Fig. 3.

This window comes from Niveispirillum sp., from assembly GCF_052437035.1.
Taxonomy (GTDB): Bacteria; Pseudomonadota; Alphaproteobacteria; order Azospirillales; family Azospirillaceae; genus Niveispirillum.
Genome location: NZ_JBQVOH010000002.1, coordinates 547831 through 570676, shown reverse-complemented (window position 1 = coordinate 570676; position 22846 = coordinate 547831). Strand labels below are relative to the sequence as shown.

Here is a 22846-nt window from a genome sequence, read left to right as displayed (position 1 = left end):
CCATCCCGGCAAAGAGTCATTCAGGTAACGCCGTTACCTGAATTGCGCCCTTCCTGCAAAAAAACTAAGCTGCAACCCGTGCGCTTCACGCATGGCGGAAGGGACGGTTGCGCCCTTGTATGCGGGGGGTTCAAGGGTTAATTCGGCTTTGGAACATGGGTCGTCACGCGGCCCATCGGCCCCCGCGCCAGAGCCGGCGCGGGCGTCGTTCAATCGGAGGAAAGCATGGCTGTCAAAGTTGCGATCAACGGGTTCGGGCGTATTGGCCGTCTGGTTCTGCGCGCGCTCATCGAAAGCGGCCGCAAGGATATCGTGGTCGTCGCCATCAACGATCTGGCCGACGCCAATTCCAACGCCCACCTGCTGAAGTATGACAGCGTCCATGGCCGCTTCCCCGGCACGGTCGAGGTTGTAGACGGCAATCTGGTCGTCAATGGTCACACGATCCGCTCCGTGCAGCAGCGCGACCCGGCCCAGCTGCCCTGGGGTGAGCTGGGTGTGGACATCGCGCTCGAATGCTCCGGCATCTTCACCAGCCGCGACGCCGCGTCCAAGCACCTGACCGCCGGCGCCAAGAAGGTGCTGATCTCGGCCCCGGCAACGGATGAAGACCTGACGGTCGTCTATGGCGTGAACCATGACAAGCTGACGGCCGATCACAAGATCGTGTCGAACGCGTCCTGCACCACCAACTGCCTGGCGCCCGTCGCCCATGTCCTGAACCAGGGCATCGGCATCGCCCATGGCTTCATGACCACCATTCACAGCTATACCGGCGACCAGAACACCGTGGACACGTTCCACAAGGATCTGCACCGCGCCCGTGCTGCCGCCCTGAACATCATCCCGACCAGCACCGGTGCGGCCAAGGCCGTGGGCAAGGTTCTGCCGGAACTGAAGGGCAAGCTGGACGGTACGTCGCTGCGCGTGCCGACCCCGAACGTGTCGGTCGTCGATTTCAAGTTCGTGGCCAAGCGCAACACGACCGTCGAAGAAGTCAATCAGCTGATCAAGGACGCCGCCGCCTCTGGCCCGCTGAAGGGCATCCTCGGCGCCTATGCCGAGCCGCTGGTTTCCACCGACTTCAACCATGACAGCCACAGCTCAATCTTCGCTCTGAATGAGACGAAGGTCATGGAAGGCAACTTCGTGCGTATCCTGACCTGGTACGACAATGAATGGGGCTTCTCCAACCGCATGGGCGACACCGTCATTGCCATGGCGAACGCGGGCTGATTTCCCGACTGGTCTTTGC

Left-right asymmetry of com-CA3 synapses. (A) Effects of Ro 25-6981 on NMDA EPSCs in the left and right com-CA3 synapses. Schematic diagrams show synaptic inputs on the basal dendrites of CA3 pyramidal neurons and arrangement of electrodes. In slices from naïve mice, whole-cell recordings were made from CA3 pyramidal neurons. A stimulating electrode was placed in the ventral fimbria or in the stratum oriens of area CA3 to activate com fibers or to activate both associational and commissural fibers (Asc/Com), respectively. Superimposed traces show NMDA EPSCs recorded in the absence and presence of Ro 25-6981 (Ro, 0.6 μM). Bars are 25 pA, 100 ms. Each trace is the average of five consecutive recordings. (B) Relative amplitudes of NMDA EPSCs in the presence of Ro 25-6981 are expressed as percentages of the control responses. Columns and error bars represent means and SEM, respectively (Com, n = 6 each, **P < 0.01; Asc/Com, n = 5 each, absence of an asterisk indicates P > 0.05). (C) Ratios of NMDA EPSCs to non-NMDA EPSCs in the left and right com-CA3 synapses. Columns and error bars represent means and SEM, respectively (n = 9 each, absence of an asterisk indicates P > 0.05). (D) Effects of Ro 25-6981 on LTPs in the left and right com-CA3 synapses. Schematic diagrams show arrangement of electrodes for extracellular recording. fEPSPs were recorded by an extracellular electrode placed in the stratum oriens of area CA3 and electrical stimuli were applied at ventral fimbria. A tetanic stimulation (arrows) was given in the presence (closed diamonds) and absence (open circles) of Ro 25-6981 (0.2 μM). Ro 25-6981 was applied to the bath from 60 min before the tetanic stimulation to 10 min after (thick bars). Symbols and error bars represent means and SEM, respectively (n = 6 to 10). (E) Developmental asymmetry in LTPs at the left and right com-CA3 synapses. Experimental conditions were the same as those described in (D). Open circles represent 9W mice, and filled triangles represent 2W mice. Symbols and error bars represent means and SEM, respectively (n = 5 to 7).